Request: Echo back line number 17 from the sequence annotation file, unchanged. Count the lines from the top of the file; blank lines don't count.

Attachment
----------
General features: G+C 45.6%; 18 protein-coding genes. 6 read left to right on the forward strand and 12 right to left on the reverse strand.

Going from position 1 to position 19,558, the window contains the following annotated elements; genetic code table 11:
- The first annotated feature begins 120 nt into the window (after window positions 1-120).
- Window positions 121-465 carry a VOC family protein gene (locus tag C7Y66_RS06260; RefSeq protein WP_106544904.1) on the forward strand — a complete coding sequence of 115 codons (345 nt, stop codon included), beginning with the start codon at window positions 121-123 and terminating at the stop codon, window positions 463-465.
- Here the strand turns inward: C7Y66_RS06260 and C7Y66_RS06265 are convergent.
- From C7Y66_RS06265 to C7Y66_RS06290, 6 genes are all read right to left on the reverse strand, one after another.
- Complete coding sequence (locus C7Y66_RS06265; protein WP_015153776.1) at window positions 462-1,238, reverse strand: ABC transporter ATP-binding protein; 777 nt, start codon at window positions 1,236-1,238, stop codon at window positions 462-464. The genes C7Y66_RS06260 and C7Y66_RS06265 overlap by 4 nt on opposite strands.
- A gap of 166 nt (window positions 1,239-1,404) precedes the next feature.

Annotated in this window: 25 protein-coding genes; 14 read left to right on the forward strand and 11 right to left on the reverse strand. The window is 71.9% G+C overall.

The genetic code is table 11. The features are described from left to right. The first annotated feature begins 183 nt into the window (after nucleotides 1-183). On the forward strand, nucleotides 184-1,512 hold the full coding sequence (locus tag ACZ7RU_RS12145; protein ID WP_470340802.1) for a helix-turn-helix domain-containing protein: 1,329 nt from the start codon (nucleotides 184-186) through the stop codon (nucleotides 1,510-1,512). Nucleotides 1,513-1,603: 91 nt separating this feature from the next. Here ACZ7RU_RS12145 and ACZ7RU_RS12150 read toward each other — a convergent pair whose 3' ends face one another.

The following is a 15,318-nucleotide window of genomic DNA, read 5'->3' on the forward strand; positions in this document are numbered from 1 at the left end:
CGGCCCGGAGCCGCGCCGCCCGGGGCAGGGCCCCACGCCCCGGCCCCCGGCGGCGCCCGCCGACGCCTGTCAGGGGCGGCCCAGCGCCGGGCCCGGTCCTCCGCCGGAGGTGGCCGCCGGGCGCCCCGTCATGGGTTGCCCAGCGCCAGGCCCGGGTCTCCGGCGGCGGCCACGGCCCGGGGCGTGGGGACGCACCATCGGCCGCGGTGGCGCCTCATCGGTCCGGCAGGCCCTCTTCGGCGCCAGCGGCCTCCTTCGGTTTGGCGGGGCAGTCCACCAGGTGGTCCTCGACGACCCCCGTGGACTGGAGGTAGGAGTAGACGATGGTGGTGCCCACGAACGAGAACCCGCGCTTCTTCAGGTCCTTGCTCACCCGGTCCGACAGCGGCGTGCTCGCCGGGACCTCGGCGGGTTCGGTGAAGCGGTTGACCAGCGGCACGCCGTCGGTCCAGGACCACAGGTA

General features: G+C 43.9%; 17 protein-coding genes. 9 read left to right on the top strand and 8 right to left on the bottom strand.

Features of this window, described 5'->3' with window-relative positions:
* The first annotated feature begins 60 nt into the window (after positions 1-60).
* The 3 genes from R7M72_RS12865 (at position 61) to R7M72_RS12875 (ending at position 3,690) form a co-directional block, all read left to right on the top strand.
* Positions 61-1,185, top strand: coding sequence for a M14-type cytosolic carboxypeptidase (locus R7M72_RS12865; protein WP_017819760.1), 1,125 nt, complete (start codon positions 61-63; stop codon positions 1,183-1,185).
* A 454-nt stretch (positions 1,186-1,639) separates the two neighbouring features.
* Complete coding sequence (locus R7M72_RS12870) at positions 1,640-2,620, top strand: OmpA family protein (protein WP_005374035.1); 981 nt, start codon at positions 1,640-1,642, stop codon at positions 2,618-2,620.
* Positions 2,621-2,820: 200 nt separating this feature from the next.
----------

* Positions 61-1,185, top strand: coding sequence for a M14-type cytosolic carboxypeptidase (locus R7M72_RS12865; protein WP_017819760.1), 1,125 nt, complete (start codon positions 61-63; stop codon positions 1,183-1,185).